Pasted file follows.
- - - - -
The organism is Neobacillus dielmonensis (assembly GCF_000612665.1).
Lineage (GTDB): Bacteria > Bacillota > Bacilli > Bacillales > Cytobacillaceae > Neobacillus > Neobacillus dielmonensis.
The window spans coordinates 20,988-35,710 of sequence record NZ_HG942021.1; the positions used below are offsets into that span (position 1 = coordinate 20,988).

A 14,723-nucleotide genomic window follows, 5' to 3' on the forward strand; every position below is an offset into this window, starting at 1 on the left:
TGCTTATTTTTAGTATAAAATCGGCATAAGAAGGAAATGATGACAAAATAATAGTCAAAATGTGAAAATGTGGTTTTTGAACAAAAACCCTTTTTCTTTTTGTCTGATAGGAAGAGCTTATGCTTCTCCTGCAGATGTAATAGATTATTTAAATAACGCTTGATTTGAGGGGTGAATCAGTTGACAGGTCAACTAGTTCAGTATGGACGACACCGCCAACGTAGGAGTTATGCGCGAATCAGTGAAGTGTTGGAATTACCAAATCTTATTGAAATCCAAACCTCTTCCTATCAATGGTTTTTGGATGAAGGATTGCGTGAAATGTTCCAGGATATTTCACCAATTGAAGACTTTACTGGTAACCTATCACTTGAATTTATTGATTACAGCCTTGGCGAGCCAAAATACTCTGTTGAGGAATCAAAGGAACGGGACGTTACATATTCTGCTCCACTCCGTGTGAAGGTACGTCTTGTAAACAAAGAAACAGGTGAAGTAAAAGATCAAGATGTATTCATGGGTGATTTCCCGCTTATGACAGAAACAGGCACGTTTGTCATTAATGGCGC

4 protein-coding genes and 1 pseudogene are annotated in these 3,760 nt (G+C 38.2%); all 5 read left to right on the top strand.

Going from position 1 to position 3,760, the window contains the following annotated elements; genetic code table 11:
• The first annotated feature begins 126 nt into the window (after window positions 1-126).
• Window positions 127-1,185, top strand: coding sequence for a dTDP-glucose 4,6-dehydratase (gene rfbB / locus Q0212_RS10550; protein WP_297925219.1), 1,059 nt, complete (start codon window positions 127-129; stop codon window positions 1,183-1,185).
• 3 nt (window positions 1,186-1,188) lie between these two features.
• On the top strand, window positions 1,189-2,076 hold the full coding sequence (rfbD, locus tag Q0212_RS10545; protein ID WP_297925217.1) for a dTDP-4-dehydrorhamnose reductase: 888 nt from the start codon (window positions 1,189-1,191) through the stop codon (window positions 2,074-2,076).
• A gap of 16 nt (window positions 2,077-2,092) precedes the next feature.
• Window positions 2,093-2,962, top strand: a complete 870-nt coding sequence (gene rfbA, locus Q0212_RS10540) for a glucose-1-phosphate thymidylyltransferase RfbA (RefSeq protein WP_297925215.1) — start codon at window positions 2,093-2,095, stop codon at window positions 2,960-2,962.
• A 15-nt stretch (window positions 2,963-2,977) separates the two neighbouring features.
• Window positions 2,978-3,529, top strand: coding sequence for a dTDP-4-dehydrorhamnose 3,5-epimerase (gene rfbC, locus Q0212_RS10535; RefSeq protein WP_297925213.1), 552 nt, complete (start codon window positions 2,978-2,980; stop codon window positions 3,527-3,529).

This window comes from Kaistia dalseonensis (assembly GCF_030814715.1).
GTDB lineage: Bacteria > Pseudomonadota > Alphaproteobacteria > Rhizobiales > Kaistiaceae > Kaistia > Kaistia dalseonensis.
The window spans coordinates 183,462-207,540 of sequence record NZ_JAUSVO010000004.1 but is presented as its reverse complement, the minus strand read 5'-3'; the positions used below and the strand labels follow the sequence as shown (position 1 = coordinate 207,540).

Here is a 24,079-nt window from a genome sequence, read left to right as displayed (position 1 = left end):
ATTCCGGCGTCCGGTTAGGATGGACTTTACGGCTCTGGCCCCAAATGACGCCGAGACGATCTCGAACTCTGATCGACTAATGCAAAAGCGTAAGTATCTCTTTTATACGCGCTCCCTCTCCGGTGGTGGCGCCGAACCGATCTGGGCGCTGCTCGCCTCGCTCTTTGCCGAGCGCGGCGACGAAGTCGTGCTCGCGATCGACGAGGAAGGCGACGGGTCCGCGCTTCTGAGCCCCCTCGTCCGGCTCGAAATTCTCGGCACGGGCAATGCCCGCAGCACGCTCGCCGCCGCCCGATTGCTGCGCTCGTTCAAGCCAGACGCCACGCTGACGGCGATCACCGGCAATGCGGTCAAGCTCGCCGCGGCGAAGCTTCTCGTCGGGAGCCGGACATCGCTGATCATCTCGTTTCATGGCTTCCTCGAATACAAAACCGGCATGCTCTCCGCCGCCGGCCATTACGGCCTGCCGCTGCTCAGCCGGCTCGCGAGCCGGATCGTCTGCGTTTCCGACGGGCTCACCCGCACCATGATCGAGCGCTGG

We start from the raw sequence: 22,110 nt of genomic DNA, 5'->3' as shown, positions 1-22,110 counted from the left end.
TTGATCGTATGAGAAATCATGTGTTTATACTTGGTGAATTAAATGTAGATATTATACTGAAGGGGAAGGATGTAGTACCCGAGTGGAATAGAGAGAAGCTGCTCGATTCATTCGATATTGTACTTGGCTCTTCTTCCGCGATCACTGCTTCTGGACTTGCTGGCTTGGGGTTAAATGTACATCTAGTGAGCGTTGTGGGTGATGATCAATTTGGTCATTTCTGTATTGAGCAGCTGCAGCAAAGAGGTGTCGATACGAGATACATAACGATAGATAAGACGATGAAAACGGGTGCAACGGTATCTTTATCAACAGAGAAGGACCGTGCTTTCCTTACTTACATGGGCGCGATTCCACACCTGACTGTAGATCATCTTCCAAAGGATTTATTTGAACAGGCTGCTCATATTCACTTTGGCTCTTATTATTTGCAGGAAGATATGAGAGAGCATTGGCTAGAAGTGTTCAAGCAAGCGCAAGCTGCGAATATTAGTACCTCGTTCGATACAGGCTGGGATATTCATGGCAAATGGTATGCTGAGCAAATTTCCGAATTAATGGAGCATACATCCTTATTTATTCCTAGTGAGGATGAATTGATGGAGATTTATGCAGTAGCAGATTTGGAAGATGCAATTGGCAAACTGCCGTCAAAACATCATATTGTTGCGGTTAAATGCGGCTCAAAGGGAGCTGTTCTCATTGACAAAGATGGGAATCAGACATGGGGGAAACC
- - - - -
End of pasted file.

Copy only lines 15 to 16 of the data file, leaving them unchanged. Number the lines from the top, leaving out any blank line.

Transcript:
• Window positions 2,978-3,529, top strand: coding sequence for a dTDP-4-dehydrorhamnose 3,5-epimerase (gene rfbC, locus Q0212_RS10535; RefSeq protein WP_297925213.1), 552 nt, complete (start codon window positions 2,978-2,980; stop codon window positions 3,527-3,529).

This window comes from Kaistia dalseonensis (assembly GCF_030814715.1).